The ability of chemical sensors to differentiate and match samples of apple flavors and essences is of interest to the flavor and food industries. This study evaluated the feasibility of using a prototype chemical sensor for the differentiation of apple flavors and essences. Volatile headspace gases from 20 flavors and four essences were measured with a gas chromatograph and the prototype chemical sensor. A principal component analysis (PCA) reduced the chemical sensor data into two principal factors that accounted for 96% of the variance in the sensor measurements. A hierarchical cluster analysis (HCA) of the PCA data put two flavors and essences into one cluster and the remaining 22 into another. The HCA analysis also provided a breakdown of the clusters into subgroups by similarity. The subgroups were used to determine matches with eight unknowns, six flavors, and two essences. The prototype chemical sensor correctly identified all six unknown flavors. Three were absolute matches, and three matched more than one unknown (one of which was the correct flavor). Visual comparisons of gas chromatograms of known and unknown samples led to absolute matches of five of the six unknown flavor samples. Neither measuring method identified the two unknown essences. These results suggest that it is feasible to use the chemical sensor prototype to differentiate between apple flavors or essences. One potential use of chemical sensor technology is in quality control and food safety programs of food ingredients and products.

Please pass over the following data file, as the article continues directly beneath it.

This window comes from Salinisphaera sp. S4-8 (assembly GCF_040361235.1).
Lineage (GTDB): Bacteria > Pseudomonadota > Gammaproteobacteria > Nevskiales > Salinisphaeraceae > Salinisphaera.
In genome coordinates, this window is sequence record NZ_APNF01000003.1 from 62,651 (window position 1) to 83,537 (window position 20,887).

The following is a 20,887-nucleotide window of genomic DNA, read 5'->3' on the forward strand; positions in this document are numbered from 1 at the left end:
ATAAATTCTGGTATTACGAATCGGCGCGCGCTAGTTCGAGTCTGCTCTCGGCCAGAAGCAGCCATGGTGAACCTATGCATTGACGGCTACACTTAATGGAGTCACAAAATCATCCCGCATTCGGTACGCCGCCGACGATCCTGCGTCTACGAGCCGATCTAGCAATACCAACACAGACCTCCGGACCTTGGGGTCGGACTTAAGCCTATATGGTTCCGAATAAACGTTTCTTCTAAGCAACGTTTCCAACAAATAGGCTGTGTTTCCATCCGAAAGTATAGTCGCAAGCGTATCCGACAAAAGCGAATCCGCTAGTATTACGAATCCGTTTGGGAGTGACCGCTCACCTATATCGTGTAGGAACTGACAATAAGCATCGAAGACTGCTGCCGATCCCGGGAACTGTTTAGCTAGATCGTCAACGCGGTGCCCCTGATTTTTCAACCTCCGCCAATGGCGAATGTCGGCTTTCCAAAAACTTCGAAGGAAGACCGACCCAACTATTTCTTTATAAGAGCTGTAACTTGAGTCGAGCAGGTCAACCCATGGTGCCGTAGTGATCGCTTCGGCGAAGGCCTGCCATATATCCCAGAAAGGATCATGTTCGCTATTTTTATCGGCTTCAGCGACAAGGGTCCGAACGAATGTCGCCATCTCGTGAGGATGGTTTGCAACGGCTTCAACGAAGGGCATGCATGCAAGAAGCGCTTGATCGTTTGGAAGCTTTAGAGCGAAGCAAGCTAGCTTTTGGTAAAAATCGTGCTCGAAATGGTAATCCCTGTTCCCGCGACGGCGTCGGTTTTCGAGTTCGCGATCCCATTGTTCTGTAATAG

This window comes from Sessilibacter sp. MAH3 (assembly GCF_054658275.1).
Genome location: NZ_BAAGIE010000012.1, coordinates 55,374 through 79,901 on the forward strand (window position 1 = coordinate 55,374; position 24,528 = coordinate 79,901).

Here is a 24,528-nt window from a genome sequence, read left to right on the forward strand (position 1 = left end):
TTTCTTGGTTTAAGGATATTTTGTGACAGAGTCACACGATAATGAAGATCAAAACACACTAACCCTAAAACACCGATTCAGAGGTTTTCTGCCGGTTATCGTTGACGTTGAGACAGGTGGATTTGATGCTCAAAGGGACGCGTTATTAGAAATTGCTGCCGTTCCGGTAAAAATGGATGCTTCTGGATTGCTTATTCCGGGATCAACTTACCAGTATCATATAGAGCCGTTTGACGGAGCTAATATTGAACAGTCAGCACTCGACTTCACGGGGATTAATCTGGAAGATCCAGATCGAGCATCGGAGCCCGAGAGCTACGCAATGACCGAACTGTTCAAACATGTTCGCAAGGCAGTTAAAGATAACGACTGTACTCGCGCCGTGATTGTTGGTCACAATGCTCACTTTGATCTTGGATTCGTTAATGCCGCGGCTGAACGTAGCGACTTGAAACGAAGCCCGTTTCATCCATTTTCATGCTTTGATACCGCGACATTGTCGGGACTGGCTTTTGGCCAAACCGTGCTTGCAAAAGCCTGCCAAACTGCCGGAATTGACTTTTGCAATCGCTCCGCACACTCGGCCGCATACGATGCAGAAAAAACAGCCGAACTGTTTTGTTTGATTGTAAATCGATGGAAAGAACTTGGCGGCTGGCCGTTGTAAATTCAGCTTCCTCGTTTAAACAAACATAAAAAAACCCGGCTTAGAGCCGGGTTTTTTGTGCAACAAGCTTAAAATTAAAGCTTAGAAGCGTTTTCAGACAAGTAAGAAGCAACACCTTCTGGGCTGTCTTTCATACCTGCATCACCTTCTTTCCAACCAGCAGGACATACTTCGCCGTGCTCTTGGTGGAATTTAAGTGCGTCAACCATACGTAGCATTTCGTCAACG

|Original language||English (US)|
|Number of pages||4|
|Journal||Transactions of the American Society of Agricultural Engineers|
|State||Published - Sep 1 2005|
All Science Journal Classification (ASJC) codes
- Agricultural and Biological Sciences (miscellaneous)